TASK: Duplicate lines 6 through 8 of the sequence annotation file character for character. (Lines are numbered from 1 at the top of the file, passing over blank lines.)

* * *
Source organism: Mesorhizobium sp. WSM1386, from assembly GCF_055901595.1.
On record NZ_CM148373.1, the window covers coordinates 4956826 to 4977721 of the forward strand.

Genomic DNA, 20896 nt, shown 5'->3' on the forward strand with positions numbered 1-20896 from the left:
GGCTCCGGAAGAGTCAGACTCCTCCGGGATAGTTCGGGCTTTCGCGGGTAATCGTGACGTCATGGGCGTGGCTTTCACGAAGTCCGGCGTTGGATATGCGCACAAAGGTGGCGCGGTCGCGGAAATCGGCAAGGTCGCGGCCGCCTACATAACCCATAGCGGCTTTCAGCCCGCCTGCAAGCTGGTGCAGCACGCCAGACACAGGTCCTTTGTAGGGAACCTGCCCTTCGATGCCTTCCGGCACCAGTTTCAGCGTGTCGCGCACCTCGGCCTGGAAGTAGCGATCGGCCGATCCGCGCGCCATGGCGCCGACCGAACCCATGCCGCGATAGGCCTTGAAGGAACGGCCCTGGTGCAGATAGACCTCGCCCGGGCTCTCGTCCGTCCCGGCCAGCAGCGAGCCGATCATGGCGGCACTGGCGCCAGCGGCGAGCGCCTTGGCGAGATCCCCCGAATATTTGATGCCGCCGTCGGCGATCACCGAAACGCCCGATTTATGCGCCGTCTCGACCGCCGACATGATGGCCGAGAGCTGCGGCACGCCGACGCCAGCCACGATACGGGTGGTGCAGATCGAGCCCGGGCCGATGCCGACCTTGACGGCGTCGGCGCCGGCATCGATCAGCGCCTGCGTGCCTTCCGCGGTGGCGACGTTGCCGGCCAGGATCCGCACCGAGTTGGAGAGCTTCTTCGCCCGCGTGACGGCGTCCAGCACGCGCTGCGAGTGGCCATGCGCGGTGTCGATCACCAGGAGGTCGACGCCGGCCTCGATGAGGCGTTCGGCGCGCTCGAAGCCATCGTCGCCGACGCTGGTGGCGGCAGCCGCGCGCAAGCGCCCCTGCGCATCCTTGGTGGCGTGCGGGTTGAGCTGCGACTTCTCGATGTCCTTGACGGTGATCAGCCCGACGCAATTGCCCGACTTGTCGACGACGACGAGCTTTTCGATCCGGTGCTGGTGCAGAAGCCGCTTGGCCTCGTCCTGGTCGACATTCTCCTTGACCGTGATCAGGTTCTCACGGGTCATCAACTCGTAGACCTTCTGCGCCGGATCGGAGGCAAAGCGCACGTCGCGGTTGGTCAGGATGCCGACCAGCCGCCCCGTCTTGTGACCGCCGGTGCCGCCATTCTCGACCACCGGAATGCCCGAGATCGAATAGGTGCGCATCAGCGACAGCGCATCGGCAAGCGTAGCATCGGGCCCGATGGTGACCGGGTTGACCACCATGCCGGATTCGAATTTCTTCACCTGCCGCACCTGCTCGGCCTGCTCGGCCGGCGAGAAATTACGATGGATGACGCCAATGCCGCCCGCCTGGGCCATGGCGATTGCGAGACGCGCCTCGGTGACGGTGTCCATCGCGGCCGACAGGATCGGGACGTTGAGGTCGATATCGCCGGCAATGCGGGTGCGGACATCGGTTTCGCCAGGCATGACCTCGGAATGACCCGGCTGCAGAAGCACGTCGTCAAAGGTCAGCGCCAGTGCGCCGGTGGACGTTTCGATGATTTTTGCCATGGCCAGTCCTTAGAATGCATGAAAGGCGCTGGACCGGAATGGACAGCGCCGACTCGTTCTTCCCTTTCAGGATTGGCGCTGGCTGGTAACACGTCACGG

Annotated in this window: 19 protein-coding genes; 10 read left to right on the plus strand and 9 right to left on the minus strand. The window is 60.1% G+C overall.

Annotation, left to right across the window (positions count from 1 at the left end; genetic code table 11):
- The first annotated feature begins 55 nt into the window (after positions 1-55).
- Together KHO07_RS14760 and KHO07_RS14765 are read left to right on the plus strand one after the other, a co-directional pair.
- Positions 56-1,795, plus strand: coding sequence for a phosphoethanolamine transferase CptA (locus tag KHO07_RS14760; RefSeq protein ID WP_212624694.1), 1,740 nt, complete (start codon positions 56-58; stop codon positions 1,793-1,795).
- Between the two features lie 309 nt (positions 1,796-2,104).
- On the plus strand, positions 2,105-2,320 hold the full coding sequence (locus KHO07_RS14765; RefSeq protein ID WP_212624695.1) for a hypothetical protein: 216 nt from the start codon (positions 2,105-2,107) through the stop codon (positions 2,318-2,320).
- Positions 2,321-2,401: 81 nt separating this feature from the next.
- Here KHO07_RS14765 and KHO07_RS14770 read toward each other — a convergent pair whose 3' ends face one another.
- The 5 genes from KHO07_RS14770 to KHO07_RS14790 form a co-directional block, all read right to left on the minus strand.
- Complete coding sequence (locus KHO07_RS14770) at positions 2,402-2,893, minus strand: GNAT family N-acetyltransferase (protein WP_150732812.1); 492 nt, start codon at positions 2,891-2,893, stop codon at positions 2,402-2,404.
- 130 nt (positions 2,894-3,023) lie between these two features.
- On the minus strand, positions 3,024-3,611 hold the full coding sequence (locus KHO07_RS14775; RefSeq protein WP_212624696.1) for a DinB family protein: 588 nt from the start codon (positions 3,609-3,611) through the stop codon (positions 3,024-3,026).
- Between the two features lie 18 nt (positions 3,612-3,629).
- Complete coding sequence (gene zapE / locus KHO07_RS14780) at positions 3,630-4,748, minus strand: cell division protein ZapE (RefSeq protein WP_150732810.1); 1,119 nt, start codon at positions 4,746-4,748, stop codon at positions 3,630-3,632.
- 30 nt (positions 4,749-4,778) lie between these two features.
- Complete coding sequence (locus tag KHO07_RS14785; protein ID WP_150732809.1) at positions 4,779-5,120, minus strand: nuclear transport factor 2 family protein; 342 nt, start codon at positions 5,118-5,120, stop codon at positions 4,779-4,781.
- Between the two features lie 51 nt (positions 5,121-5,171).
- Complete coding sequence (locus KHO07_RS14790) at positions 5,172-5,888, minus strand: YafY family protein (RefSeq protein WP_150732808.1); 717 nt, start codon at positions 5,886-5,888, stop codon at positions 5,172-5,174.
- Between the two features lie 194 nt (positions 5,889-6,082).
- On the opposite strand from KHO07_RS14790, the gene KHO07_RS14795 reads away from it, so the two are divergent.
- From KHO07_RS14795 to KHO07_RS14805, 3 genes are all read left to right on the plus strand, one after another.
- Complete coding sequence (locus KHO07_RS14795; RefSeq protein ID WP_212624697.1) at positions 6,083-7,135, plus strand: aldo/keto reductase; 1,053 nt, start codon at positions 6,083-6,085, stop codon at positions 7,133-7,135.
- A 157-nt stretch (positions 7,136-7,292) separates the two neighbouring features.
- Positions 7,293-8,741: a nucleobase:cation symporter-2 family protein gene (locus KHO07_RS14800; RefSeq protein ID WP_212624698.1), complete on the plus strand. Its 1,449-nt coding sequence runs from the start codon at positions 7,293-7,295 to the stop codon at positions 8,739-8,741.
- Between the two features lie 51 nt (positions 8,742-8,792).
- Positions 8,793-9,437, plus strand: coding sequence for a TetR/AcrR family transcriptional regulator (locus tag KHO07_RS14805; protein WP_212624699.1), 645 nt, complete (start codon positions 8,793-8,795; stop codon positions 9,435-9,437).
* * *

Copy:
Annotation, left to right across the window (positions count from 1 at the left end; genetic code table 11):
- The first annotated feature begins 55 nt into the window (after positions 1-55).
- Together KHO07_RS14760 and KHO07_RS14765 are read left to right on the plus strand one after the other, a co-directional pair.